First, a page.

My name is Diana, I am Romanian and moved to Denmark in 2013 to study. I stayed because I met my husband, Kadima, a Zambian whose been living here for over 16 years. So, we are a pretty International family - spanning two continents who found each other in little Denmark :). We have a two-year-old daughter called Miriam, and another little one on the way. I work as a freelance graphic designer / concept developer. 


How do you describe your style?
I aspire to a mid-century modern and Japanese / Scandinavian style. However, I think right now our home is more a mix of Scandinavian and bohemian (Scandiboho). 

Are there any references to your international roots in your home?
Yes, definitely. It means a lot to us to blend in our roots so it's not Scandinavian all the way. Evidence of this can be seen throughout our home. For example, the white rug on the wall was handmade by locals in a small mountainous region of Romania. And we also have lots of African / Zambian pieces such as the basket on the wall as well as smaller items on the shelves. Even the earthy clay colours remind me of our trip to Zambia and South Africa.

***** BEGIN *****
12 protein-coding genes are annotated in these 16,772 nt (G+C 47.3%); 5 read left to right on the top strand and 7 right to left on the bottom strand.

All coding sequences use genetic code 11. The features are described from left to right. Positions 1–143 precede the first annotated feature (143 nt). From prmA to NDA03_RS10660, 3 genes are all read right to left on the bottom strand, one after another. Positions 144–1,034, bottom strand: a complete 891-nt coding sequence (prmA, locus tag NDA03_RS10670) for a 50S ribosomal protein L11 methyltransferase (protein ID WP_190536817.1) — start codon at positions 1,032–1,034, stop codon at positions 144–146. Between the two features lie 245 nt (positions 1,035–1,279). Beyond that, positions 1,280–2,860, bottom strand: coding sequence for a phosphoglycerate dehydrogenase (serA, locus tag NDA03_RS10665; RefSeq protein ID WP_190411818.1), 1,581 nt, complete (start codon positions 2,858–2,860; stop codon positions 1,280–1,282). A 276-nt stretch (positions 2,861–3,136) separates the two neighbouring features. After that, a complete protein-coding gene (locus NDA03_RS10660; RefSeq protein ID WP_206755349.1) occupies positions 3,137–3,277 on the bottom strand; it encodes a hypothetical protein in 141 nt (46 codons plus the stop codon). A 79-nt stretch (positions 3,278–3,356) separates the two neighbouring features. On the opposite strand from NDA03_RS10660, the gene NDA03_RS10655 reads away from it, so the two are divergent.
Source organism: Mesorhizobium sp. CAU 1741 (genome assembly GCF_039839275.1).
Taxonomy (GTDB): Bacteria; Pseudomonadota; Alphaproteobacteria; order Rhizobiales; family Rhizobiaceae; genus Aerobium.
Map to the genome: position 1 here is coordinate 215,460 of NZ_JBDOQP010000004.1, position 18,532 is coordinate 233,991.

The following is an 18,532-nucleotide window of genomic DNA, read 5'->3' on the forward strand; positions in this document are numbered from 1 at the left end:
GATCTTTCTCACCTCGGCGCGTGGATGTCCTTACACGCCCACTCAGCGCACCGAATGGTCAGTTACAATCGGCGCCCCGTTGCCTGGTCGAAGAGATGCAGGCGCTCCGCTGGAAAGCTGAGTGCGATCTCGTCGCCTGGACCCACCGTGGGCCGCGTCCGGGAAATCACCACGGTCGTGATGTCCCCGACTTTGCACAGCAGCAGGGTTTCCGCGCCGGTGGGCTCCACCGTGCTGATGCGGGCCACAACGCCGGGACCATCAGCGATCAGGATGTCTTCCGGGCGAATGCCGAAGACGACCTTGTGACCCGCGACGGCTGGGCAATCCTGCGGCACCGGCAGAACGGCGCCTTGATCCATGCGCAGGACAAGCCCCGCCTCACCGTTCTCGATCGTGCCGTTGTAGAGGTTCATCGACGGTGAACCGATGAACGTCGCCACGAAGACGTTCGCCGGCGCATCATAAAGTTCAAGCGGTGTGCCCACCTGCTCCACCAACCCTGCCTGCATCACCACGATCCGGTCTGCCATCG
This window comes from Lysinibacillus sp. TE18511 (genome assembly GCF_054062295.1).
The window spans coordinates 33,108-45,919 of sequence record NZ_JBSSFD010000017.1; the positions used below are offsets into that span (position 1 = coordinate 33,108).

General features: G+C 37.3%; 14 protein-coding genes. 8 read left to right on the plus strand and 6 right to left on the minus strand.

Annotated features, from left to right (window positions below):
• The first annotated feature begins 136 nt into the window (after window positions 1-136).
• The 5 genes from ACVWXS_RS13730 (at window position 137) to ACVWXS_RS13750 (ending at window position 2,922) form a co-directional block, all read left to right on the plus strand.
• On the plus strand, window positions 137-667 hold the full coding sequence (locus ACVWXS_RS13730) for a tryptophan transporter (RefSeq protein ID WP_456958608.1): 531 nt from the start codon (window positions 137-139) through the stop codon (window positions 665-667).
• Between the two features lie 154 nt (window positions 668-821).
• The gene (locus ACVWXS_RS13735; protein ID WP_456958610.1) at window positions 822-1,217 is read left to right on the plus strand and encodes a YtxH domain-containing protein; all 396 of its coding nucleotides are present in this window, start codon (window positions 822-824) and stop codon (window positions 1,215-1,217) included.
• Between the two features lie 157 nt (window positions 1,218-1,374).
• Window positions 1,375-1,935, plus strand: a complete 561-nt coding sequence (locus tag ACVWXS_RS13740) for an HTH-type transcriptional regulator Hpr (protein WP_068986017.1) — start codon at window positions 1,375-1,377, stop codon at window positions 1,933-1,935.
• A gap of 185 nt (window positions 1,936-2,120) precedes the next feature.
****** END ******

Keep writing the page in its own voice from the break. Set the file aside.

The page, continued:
What is important to you when it comes to decorating?
I love it when things are practical, functional, cosy and pretty. I think these words define our home and our intentions. Our home should also be child-friendly, but without compromising on aesthetics :). I always look for pretty solutions to practical problems - often with Miriam in mind. For example, we built the shelves behind the sofa so we could hide a cup of tea there, instead of placing it on the coffee table, where she could come and spill it! 

Where do you find the pieces for your home? 
Most of our home is thrifted and upcycled or handmade. We love DIY! At first, I'd come up with the ideas and my husband would make them. But, with time I have learnt how to build things on my own, so now my husband knows that it's dangerous to leave me home alone!